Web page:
Lest you think it's all bad news, in steady-state cruising, the XC90 performs well. It'll accelerate from 30 to 55 mph like a champ and its engine noise is well concealed.
How Is the Ride Quality?
As with the powertrain, the XC90's ride quality varies considerably depending on the conditions. On smooth, sweeping roads, the XC90 is planted and confident. Throw a frost heave, pothole, patch of concrete or other road imperfection in there and the confidence disappears.
Equipped with optional 21-inch wheels, our XC90 test vehicle crashed over significant bumps and got jittery over the small ruts. Despite how cool they look, we just can't recommend 21-inch wheels and tires on this SUV.
No matter where you drive, one thing stays the same: This new Volvo drives smaller than it is. Unlike the Acura MDX, Audi Q7 or Mercedes GL, the XC90 feels tight and tidy on the road. It's only when you peek in the rearview and see all those headrests that you're reminded of how many rows this SUV has.
How Luxurious Is the Interior?
As good as it looks from the outside, the XC90's interior is even more impressive. The cabin is spacious on its own, but the impression of spaciousness is striking. Outward visibility is excellent, and the cabin feels open and airy. Materials quality is definitely up to luxury car standards, as attractive to the eye as it is to the touch.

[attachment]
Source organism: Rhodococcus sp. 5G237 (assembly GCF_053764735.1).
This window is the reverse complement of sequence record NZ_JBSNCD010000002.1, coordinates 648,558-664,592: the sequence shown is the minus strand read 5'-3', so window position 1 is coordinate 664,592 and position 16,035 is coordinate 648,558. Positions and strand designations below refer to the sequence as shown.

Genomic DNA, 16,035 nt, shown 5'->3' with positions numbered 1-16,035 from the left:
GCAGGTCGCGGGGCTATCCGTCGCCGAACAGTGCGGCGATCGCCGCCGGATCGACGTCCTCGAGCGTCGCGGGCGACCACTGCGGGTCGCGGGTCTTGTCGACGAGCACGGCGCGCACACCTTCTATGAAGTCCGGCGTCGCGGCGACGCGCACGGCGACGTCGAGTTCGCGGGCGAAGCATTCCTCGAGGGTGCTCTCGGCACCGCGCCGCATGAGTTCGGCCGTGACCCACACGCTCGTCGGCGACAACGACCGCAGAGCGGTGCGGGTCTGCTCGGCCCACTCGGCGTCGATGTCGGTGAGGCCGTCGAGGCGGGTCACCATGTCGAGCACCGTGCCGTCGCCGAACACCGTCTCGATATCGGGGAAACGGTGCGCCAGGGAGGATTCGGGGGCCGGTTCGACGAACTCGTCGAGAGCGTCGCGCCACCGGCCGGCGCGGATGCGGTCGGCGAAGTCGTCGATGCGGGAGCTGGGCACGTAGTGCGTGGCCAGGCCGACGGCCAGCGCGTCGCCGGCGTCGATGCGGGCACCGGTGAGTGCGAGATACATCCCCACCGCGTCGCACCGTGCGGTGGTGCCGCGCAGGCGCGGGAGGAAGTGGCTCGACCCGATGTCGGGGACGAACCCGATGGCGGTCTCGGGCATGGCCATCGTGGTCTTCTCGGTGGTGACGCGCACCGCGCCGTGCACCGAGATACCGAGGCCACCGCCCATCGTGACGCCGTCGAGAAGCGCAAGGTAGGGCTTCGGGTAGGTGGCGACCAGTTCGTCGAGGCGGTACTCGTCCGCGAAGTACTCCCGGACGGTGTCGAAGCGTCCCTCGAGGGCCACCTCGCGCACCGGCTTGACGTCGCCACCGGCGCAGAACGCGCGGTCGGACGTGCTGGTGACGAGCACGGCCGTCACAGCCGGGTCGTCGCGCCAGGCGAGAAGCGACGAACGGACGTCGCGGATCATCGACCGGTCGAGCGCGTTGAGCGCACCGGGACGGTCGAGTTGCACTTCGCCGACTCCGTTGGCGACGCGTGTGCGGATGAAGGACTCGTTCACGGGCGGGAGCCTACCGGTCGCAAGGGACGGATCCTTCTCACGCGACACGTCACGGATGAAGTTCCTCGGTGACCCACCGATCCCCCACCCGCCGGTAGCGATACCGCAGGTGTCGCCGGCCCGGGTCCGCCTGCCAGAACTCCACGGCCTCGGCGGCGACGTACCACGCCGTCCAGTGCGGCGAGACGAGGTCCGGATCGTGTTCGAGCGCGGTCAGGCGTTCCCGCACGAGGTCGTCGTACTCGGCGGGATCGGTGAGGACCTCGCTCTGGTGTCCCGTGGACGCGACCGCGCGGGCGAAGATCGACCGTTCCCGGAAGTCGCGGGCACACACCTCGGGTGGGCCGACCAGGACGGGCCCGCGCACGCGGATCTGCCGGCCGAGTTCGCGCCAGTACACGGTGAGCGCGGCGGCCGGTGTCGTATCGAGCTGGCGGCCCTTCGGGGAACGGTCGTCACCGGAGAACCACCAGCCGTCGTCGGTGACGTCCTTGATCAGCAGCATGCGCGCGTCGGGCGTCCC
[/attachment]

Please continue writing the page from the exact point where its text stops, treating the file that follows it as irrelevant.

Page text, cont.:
The Inscription model's interior trim isn't just class-leading, it's class redefining. The matte finish wood trim is so elegantly assembled and richly textured that it reminds us of the wood paneling that's optional in the Rolls-Royce Wraith. The rest of the interior displays a similar level of construction and quality.
Dominating the dashboard is the new portrait-oriented 9-inch Sensus touchscreen. Volvo bundles most of the XC90's features into this tablet-like interface to support a clean, nearly button-free design. Operation of the Sensus screen is very similar to that of any tablet or smartphone, and just as with those devices, primary commands are intuitive, but it does require quite a bit of time to learn the ins and outs.
Once you've put in the time it takes to learn the ropes, the system is remarkably fast. It's not quite as fast as Google Maps on an iPad, but it's close. If we had our choice, we'd muddle some of this clean design with physical knobs/buttons for climate control and seat heating/ventilation.